Keeping Europe's Digital Single Market Strategy Single, Innovative

The European Commission has released its much awaited strategy to create a single market throughout Europe for digital goods and services. In their announcement last Wednesday, European Commissioners stressed the goal to remove unnecessary national rules and grow Europe's economy.

For European consumers, it could mean fewer obstacles to buying products online, having them shipped and not facing price discrimination based on which European country they live in. For businesses, the free flow of data around Europe and lowering of e-commerce barriers could mean better access to information and to potential customers.

Even basic e-commerce provisions currently face obstacles from traditional product distributors in various countries who until now exercised control over the market supply chain. They don't want European shoppers to be able to log on, find, and pay lower prices with a few clicks. So European Commissioners should be commended for standing up to pressure and taking these steps toward a digital single market.

But some of the proposed provisions risk undermining other stated goals.
For example, there is a troubling effort to increase the liability of online companies for a wide range of behavior by their customers and users which in turn would coerce greater monitoring and censoring by companies. This threatens to mirror the SOPA/PIPA battle. Forcing companies to choose between reviewing or censoring all user posts before they go online for issues like copyright infringement threatens free speech online and would hamper the growth of the global Internet economy, especially in Europe.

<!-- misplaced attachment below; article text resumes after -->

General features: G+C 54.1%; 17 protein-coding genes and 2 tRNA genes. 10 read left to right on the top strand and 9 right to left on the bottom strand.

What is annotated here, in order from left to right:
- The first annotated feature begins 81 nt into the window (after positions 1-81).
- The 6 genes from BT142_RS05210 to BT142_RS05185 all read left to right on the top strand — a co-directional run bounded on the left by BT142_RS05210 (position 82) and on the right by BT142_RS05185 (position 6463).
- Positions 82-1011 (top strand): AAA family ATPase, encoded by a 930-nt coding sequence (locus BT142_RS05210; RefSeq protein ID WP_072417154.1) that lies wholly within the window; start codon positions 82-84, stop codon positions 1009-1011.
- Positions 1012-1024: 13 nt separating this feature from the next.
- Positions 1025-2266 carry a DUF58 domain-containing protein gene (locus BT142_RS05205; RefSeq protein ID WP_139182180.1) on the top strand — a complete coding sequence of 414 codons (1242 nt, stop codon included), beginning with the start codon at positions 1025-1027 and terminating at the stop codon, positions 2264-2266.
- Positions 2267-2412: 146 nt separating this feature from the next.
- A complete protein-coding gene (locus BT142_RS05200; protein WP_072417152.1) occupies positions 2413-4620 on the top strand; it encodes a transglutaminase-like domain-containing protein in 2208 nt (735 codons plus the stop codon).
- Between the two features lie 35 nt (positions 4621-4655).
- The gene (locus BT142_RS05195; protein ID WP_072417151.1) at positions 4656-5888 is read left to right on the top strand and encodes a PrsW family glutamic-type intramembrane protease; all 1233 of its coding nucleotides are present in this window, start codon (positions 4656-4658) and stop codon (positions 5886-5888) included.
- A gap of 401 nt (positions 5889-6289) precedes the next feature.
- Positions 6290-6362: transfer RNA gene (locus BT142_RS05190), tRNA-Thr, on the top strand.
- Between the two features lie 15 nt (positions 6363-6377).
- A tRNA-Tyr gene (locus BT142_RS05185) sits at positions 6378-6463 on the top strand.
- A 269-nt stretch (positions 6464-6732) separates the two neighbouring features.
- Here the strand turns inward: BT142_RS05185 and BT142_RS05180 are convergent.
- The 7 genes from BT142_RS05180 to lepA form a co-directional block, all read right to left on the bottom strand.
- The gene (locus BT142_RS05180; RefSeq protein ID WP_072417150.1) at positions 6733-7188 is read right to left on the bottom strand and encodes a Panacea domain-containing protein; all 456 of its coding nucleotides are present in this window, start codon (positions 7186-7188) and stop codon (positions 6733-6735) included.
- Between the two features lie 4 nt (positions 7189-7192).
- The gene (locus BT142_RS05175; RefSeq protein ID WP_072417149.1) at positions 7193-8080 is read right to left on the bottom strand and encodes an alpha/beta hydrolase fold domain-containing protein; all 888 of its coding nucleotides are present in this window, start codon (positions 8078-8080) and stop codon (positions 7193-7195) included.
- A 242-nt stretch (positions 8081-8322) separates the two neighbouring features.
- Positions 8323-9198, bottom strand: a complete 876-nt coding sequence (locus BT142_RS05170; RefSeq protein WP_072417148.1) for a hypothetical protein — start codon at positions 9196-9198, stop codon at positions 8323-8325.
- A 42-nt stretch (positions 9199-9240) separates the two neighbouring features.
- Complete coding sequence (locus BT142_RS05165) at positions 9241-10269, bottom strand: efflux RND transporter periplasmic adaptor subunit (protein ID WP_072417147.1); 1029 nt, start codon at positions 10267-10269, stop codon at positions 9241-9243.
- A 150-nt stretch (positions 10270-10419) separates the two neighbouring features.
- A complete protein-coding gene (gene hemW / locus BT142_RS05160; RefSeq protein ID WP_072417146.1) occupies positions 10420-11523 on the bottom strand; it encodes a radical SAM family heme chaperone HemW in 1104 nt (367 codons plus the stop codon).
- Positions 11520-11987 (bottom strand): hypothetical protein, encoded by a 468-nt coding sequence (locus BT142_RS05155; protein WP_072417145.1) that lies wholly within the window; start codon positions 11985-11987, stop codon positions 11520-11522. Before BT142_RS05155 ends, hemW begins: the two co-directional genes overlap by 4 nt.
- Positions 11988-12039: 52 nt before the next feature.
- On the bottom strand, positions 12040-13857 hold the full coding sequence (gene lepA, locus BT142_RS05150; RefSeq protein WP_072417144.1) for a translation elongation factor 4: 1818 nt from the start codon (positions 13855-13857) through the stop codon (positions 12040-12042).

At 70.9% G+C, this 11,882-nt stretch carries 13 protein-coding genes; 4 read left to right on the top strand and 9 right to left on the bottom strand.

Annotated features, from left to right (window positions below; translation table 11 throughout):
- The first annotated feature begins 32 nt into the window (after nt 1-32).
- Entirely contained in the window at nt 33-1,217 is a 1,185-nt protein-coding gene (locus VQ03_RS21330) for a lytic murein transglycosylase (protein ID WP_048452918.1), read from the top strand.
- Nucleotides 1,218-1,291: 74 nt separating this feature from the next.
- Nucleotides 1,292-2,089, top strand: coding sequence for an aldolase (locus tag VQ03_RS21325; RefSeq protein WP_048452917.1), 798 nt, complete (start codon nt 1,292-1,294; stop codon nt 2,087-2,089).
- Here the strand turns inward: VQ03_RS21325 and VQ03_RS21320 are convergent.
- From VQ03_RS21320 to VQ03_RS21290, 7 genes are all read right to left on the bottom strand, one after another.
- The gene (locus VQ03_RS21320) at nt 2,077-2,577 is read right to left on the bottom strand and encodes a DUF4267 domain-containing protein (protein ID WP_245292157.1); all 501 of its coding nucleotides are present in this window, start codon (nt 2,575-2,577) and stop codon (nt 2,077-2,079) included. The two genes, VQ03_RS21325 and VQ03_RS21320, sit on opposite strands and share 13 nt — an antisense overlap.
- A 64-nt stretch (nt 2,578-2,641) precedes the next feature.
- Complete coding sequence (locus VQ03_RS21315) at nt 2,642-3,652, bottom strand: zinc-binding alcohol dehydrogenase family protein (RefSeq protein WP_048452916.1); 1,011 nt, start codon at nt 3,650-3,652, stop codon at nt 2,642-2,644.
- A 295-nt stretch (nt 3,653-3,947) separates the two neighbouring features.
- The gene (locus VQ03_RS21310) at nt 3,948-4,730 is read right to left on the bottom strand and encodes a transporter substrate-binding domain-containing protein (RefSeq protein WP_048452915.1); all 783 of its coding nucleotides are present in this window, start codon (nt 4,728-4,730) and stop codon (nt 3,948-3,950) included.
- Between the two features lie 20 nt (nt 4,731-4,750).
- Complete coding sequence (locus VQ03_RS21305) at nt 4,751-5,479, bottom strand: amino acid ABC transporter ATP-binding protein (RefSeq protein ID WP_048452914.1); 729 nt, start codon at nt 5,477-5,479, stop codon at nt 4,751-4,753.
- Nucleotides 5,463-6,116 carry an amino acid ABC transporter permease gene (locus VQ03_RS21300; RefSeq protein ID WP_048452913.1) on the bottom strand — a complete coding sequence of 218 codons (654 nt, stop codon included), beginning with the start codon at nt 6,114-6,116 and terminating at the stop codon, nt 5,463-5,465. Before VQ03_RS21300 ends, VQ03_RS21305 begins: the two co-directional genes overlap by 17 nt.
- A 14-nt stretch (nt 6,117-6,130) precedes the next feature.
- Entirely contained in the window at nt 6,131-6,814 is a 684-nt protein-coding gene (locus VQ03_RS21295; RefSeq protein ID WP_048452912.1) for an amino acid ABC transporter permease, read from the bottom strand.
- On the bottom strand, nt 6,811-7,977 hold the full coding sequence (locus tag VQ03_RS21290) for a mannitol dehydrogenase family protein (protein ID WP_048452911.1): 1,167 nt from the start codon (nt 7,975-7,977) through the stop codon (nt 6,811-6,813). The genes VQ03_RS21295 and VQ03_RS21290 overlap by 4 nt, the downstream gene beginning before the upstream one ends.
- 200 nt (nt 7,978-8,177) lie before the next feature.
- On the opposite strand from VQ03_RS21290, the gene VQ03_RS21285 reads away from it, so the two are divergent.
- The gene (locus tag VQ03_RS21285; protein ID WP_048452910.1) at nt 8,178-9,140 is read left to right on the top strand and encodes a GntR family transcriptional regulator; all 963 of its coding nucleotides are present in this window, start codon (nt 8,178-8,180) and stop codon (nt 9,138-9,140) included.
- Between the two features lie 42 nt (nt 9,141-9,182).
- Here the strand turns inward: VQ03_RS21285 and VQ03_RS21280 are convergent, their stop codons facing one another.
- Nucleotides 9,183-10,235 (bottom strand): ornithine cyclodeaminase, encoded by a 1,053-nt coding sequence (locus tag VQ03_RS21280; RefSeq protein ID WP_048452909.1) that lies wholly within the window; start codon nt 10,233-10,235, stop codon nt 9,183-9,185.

Currently companies doing business in Europe operate under a so-called notice and takedown rule. If someone reports a credible problem, whether copyright infringement, or some type of inappropriate material, there are procedures whereby Internet services companies are authorized to quickly remove the material. This policy, similar to that of the US, seeks to balance freedom of speech with other goals to appropriately police the Internet for content violations.

The Digital Single Market plan also floats the idea of new "duty of care" procedures that would require some online companies to proactively monitor, judge, and remove user or third-party content on networks and hosting platforms -- or face legal consequences.

Yet another troubling measure would regulate large online platforms like eBay, Amazon and Facebook much like public utilities in the US are regulated. This impact of such a sweeping and unprecedented assertion of governmental intrusion into this dynamic online marketplace which has thrived in a lightly regulated environment is hard to calculate, but it would be antithetical to embracing and symbiotically benefiting from the technology opportunities available.

In spite of areas of strong disagreement, I commend policymakers for attempting to lay out a DSM strategy that would create a plan for Europe to not only boost its own domestic Internet sector, but improve productivity and growth for all European businesses that depend on the Internet.

But within this strategy lie two competing approaches to economic policy: one that is carefully deregulatory and understanding of the dynamics that foster innovation, and would lead to growth; and one that is essentially fearfully reactive, overly regulatory and will deter new and existing companies from growing to their potential.

If Europe is to ensure that the vision announced this week will work in practice, it will need to better align the details of the plan with its stated goals -- and resist the temptation by a few countries and special interests to hamper Internet growth. Studies have shown that 75 percent of the Internet's benefits acrue to traditional industries, but for that to happen, it is critical to implement policies that do indeed remove, not create, barriers to the free flow of data, products and information.